Where freight beneficiary was not engaged in occasional, but in regular shipping business and its Indian agent was regularly filing return of income, it would be outside scope of section 172; it would rather liable to be assessed on basis of return filed under section 139(1) for its entire income
In the instant case, the respondent-company, acting as an agent of the freight beneficiary, filed voyage returns in respect of certain voyages before the AO. Instead of passing separate orders for each of the voyage return, the AO passed a composite order under section 172(4), disposing of all the voyage returns and worked out the taxable income of respondent at 7.5% of total amount of freight. But the respondent on the other hand contended that the procedure outlined in section 172(4) was not applicable to it as it had already filed its return of income under section 139(1) before the expiry of the assessment year under appeal and, therefore, it ought to have been assessed under the normal provisions of the Income Tax Act in view of the provisions of section 172(7). Further, the CIT(A) quashed the order passed by the AO under section 172(4).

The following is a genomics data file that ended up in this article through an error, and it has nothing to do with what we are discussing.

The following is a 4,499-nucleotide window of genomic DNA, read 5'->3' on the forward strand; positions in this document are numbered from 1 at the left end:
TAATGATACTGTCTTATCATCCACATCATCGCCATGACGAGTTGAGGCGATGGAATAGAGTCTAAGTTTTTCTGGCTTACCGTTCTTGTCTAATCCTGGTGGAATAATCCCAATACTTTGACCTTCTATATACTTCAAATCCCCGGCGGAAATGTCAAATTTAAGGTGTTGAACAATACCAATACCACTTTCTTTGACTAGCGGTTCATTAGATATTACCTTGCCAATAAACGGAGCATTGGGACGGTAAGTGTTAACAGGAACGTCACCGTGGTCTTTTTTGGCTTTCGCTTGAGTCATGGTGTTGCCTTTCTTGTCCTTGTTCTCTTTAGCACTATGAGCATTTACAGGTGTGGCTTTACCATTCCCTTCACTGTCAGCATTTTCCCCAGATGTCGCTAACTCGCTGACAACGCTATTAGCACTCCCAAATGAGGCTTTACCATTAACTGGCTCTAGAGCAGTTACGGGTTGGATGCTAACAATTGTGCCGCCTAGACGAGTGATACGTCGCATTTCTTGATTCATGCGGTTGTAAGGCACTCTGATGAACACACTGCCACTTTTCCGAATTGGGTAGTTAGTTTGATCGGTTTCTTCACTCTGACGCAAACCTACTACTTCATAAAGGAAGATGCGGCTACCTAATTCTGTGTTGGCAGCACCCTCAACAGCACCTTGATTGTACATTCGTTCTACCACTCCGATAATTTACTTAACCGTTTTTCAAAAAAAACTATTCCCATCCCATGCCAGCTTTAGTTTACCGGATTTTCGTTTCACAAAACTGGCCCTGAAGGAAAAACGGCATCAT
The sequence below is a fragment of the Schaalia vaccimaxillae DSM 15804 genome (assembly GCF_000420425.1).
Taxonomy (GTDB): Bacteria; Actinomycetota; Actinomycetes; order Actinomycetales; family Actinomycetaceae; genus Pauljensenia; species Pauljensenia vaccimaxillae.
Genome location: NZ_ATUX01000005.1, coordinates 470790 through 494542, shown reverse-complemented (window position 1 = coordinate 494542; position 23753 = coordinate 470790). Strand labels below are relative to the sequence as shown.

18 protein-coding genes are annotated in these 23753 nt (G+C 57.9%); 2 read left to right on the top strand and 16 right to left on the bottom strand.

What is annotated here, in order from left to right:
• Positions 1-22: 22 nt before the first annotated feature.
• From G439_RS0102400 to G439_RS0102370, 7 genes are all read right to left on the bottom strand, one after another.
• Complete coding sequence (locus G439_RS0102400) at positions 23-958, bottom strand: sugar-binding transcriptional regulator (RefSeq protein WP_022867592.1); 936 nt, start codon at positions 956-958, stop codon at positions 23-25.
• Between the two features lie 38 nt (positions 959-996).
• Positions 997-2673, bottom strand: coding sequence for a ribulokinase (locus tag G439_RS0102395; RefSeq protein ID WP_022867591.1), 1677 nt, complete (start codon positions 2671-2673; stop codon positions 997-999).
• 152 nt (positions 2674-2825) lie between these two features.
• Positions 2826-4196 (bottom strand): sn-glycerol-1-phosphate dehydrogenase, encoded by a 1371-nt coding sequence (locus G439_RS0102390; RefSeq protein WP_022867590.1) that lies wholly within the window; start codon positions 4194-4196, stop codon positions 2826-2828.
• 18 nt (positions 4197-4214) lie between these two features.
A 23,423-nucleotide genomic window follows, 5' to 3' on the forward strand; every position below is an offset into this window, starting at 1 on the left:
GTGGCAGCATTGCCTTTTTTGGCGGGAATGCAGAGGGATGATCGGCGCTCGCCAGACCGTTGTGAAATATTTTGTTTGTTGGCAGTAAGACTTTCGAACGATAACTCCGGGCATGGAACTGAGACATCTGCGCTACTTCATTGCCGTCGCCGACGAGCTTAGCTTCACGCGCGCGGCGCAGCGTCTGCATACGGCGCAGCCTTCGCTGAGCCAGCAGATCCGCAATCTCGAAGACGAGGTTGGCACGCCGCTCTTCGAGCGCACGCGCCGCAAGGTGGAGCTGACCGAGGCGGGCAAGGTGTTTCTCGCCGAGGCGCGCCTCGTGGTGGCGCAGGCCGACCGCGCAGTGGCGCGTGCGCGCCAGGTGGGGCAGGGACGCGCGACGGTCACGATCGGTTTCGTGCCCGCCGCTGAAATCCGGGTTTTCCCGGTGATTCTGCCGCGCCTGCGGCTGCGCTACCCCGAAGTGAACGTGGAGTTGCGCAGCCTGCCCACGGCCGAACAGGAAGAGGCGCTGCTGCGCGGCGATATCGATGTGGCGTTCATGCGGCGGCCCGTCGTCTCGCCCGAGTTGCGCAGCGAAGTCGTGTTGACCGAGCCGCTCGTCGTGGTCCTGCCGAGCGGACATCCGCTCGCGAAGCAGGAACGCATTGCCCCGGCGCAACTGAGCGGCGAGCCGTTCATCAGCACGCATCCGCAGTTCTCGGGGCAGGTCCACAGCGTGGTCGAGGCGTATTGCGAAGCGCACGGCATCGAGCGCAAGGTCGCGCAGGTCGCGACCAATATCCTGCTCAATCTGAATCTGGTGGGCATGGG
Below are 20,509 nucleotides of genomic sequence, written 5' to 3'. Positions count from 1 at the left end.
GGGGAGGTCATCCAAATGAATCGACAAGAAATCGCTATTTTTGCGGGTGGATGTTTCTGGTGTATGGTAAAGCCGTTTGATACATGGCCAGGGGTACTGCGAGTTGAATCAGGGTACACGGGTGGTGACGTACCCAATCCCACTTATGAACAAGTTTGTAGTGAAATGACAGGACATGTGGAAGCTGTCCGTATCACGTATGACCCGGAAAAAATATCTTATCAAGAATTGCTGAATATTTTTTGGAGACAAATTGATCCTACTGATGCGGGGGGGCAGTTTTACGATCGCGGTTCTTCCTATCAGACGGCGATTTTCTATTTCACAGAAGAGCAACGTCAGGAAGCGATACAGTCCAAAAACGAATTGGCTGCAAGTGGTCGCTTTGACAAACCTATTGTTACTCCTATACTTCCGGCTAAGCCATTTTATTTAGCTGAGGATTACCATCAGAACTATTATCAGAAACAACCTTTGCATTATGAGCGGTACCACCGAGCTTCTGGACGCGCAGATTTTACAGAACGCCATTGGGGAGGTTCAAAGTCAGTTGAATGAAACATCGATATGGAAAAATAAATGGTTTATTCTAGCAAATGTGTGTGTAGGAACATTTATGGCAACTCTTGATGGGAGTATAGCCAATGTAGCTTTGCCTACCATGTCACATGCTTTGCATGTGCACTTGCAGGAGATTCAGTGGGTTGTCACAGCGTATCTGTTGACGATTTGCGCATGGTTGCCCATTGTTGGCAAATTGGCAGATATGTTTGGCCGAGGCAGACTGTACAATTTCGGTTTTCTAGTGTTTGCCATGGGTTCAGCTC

On appeal, the Tribunal held in favour of assessee as under:
1) The summary procedure of assessment contemplated by section 172 cannot be mixed up with a regular assessment, especially when option is exercised by the owner or charterer of the ship under section 172(7);
2) There can’t be multiple assessments of profits from the same voyages, i.e., one under section 172(4) and the other under the normal provisions of the Income-tax Act on the basis of the return filed under section 139; and
3) As the respondent had been regularly filing its returns of income and was assessed to tax, the finding of the CIT(A) that the freight beneficiary would be outside the scope of section 172 couldn’t be said to be untenable. Thus, the CIT(A)’s finding in this behalf was confirmed – ITO, INTERNATIONAL TAXATION v. MARINE CONTAINERS SERVICES (INDIA) (P.) LTD  28 (Rajkot – Trib.)